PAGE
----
“But now the righteousness of God has been manifested apart from the law, although the Law and the Prophets bear witness to it— the righteousness of God through faith in Jesus Christ for all who believe. For there is no distinction: for all have sinned and fall short of the glory of God, and are justified by his grace as a gift, through the redemption that is in Christ Jesus.” (Romans 3:21–24 ESV)
This word has so long been associated with the gospel that we miss its origin related to slavery. Historically, redemption was to make a payment to set a slave free. Slaves had a redemption price. Someone could pay the price to set the slave free. When he did, the slave was “redeemed.”
This is the answer to the justice warriors who look at biblical justification and protest, God is unjust in making us just. God is unrighteous in making us righteous. Our freedom must cost something.
The parallel on Memorial Day is profound. Why do we celebrate Memorial Day? It shapes our understanding of our freedom as Americans. We live in a free society. Free from what? Free from tyranny. Free from fascism. Free with rights granted to us by our constitution.
We are free, but is our freedom free? Memorial Day reminds us that our freedom has come at a tremendous price. According to one study, the total number of servicemen and servicewomen killed in wars in US history is around 1.1 million. 1.1 million people died so that we could be free. Is freedom in the US free? A tremendous price has been paid so we can worship freely, speak freely, vote freely, and live freely.
God offers forgiveness of sins freely. God offers justification freely. God provides salvation freely, but that doesn’t mean it is free to God. An unimaginable payment had to be made. “and are justified by his grace as a gift, through the redemption that is in Christ Jesus.” (Romans 3:24) Just like 1.1 million have paid the ultimate price for our “free” freedom, Jesus Christ paid the ransom price by his death on the cross. This payment allows God to be both, “just and the justifier of the one who has faith in Jesus.” (Romans 3:26)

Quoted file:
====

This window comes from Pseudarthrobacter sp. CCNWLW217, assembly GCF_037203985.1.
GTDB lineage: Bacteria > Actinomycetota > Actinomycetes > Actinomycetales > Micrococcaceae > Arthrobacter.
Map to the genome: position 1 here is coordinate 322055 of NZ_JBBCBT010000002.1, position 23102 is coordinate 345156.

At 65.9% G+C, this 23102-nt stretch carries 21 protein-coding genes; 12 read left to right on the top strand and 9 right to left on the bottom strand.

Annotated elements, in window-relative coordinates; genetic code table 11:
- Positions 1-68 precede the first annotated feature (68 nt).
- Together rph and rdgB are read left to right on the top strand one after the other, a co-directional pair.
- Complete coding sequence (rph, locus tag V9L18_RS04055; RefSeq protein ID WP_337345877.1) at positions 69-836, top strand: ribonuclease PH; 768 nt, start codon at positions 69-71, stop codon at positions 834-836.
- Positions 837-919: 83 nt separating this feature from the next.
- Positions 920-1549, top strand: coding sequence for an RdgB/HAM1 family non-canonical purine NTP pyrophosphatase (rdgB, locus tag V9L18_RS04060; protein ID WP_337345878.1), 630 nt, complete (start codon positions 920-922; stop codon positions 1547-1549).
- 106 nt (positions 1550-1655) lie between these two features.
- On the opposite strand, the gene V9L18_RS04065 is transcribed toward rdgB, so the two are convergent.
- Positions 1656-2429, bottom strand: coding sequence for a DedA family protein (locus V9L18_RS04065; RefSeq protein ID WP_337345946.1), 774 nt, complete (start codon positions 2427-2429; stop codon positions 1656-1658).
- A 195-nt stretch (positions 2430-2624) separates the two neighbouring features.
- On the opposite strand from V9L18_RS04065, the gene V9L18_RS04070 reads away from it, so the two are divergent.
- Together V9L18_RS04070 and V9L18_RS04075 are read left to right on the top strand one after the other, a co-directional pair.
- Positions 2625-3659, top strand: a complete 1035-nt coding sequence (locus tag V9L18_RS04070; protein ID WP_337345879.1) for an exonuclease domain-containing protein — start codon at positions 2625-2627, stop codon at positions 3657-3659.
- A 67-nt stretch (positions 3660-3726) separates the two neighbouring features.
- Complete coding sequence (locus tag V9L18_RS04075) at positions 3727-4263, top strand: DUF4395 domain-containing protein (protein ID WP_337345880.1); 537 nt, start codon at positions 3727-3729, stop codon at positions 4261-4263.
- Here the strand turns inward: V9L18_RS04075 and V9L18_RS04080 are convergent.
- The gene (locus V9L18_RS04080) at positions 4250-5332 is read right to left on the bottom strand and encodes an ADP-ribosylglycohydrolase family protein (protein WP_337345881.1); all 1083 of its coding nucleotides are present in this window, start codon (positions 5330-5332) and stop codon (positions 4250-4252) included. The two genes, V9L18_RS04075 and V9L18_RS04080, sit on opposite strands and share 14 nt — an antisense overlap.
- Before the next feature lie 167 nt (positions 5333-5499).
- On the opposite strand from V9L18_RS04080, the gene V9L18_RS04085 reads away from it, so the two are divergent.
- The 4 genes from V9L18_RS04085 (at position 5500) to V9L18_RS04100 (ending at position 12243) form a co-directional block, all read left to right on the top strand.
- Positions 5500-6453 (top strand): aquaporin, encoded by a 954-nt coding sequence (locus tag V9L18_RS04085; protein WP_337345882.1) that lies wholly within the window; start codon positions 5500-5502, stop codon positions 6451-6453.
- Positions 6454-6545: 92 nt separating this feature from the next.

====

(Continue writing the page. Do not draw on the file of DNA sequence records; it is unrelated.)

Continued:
Jesus’ death fulfilled the righteous requirement of God’s moral law, and his death in our place allows God to give what is free to us while maintaining his own righteousness in giving it. He is “just and the justifier of the one who has faith in Jesus.” (Romans 3:26)
So, we end where we often do. What about you? Christian, can God’s Word bring you again to a point of profound gratefulness for righteousness given to you as a gift? To once again stand amazed that God would pay such a price for your redemption? To look to Jesus and see in his death the ransom payment for you? To see yourself standing in eternity righteous and forgiven experiencing the joys of eternal life and eternal bliss knowing you don’t deserve it? It is the ultimate gift.
And for the not-yet-a-Christian, understand through God’s Word that this glorious salvation comes only by faith—not by your doings or goodness or accomplishment—but simply by trusting in this gospel that all who believe in Jesus as Savior and Redeemer will be justified in God’s eyes.
So, may Christians be amazed, humbled, and grateful. May sinners be saved today by putting their trust in Jesus and receiving this free gift. May God be glorified as just and justifier of all who believe in Jesus.
Scripture quotations are taken from The Holy Bible, English Standard Version. ESV® Permanent Text Edition® (2016). Copyright © 2001 by Crossway Bibles, a publishing ministry of Good News Publishers.
© 2018 by Steve DeWitt. You are permitted and encouraged to reproduce and distribute this material in any format provided that: (1) you credit the author, (2) any modifications are clearly marked, (3) you do not charge a fee beyond the cost of reproduction, (4) you include Bethel’s website address (www.bethelweb.org) on the copied resource.
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